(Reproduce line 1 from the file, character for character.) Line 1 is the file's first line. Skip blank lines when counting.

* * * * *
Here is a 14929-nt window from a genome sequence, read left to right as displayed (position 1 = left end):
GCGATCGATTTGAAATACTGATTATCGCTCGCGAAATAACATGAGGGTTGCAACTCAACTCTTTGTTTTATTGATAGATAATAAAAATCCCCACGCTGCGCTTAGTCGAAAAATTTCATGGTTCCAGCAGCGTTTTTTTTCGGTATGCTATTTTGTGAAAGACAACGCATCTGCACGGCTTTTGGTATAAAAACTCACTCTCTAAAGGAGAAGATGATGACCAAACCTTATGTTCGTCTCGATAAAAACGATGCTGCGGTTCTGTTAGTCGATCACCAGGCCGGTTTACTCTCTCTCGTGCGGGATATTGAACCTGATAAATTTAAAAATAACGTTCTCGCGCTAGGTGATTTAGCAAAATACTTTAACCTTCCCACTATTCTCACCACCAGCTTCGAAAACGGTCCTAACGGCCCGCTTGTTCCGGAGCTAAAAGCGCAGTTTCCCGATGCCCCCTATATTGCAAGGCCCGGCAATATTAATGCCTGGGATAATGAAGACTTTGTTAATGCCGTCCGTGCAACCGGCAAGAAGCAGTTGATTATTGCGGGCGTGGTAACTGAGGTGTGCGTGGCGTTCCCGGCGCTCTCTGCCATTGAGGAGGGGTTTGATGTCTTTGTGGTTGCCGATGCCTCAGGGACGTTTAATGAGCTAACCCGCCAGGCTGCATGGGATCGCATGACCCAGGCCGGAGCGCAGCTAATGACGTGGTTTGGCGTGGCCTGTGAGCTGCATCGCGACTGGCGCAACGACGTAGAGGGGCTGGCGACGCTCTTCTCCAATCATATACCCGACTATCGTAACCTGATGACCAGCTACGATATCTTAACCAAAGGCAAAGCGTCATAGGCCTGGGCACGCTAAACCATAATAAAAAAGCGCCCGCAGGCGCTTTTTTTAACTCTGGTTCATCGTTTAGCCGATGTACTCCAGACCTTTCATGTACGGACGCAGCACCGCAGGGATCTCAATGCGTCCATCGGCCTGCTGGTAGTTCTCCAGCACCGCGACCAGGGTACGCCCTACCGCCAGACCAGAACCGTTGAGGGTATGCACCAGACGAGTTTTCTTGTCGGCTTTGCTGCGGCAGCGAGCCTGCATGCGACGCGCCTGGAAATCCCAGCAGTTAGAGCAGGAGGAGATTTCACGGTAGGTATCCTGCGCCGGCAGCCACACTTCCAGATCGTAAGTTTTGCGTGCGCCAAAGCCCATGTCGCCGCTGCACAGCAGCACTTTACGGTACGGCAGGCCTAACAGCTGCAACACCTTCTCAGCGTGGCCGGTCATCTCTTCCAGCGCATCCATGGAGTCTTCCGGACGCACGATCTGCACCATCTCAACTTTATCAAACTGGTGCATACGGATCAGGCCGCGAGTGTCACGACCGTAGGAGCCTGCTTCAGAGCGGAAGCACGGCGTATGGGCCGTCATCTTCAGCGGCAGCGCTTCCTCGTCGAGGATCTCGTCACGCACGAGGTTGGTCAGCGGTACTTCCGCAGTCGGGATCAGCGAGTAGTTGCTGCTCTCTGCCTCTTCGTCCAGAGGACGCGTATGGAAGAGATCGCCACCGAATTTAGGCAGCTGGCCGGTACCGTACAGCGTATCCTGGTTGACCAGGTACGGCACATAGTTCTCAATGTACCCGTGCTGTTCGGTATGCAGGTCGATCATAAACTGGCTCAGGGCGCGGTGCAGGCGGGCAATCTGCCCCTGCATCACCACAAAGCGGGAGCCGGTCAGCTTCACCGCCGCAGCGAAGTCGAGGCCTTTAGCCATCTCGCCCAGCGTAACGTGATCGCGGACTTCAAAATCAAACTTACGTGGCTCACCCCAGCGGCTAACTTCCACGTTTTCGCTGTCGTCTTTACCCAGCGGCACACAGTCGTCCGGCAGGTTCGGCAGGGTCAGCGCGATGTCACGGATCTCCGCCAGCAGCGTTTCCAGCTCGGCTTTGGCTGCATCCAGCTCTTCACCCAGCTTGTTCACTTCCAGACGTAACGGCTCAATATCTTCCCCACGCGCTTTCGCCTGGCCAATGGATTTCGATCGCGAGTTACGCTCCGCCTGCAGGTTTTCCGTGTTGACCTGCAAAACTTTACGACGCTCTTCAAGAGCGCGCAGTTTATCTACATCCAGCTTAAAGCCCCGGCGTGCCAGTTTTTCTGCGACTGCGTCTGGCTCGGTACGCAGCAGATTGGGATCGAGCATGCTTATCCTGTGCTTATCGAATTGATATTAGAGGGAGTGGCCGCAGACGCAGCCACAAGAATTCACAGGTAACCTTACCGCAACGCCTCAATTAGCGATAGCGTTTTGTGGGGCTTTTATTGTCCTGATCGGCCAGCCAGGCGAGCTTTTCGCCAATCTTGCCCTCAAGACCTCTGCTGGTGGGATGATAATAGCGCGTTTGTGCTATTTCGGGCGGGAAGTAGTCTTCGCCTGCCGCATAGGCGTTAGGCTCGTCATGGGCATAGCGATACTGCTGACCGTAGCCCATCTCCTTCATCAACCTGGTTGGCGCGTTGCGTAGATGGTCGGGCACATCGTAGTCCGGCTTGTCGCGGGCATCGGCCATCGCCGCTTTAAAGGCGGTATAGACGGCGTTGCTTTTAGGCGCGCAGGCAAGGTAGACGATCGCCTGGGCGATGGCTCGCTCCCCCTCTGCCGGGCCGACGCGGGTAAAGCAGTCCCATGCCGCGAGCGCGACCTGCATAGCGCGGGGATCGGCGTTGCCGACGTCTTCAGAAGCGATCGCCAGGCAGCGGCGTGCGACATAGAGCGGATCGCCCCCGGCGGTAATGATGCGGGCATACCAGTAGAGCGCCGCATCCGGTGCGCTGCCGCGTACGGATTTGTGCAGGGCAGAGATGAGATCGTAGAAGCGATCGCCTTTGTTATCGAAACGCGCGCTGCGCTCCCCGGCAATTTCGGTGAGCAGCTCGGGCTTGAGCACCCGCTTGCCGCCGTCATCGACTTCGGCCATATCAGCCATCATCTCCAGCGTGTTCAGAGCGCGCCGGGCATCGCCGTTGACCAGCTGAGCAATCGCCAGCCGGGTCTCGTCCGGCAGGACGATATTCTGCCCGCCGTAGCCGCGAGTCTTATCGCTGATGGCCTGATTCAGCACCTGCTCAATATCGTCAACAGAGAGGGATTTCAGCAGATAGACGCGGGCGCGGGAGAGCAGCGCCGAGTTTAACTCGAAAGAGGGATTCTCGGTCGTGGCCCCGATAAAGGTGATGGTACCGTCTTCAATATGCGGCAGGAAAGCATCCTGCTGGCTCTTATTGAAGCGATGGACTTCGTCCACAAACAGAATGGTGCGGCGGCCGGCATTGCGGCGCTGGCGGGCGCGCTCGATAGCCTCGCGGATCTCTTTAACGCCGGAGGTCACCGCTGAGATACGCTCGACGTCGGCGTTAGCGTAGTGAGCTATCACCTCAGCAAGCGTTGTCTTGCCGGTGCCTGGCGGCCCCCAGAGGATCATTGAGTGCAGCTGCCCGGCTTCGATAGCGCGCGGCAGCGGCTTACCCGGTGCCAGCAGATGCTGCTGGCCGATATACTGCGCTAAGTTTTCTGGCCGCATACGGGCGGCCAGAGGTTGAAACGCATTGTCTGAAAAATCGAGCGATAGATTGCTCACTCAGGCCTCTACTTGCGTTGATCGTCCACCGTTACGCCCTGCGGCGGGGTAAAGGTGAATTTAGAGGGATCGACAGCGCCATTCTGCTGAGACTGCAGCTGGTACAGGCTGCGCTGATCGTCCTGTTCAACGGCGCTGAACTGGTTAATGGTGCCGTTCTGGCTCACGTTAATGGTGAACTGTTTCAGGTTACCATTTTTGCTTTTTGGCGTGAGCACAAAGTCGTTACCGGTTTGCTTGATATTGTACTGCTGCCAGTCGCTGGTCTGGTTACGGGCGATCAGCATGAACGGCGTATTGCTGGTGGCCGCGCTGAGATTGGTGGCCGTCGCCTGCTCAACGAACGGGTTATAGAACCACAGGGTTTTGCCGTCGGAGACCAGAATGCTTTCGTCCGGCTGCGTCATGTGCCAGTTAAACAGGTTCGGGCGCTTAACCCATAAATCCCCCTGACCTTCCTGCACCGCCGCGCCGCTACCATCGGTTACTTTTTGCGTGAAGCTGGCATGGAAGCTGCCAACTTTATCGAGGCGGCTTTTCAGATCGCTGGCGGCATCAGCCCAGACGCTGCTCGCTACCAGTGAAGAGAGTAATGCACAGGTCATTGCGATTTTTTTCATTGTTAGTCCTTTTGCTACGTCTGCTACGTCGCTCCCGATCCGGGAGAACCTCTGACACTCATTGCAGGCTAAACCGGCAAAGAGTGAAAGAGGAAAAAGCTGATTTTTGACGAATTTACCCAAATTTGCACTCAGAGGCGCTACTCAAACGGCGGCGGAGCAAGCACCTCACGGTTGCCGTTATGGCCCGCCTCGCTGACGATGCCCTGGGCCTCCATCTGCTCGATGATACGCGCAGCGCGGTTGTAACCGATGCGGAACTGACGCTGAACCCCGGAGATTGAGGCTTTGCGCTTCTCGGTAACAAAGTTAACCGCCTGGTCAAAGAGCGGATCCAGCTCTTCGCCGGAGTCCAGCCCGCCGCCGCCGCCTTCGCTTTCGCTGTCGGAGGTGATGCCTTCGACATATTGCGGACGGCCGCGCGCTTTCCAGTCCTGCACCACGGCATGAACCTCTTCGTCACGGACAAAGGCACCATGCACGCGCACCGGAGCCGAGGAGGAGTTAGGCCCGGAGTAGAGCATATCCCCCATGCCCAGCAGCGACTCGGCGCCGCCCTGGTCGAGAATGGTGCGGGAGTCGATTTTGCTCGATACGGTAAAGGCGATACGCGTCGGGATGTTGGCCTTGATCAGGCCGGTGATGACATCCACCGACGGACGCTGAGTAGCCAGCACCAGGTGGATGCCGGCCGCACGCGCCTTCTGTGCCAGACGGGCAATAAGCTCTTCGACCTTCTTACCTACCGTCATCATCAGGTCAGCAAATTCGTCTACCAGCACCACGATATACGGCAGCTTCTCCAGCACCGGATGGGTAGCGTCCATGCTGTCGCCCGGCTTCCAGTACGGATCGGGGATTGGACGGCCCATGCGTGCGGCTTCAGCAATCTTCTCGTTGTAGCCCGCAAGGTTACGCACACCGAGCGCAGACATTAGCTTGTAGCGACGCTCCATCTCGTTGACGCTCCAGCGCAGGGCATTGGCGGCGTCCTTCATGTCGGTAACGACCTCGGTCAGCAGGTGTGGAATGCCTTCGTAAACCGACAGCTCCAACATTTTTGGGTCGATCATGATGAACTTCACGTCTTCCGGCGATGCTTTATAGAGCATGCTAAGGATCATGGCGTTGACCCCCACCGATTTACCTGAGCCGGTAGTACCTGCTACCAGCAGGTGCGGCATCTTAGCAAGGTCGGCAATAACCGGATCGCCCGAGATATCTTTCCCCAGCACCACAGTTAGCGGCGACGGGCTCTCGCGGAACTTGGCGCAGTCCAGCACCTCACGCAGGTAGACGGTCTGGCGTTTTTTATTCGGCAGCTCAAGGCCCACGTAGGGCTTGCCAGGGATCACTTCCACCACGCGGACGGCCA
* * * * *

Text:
Here is a 14929-nt window from a genome sequence, read left to right as displayed (position 1 = left end):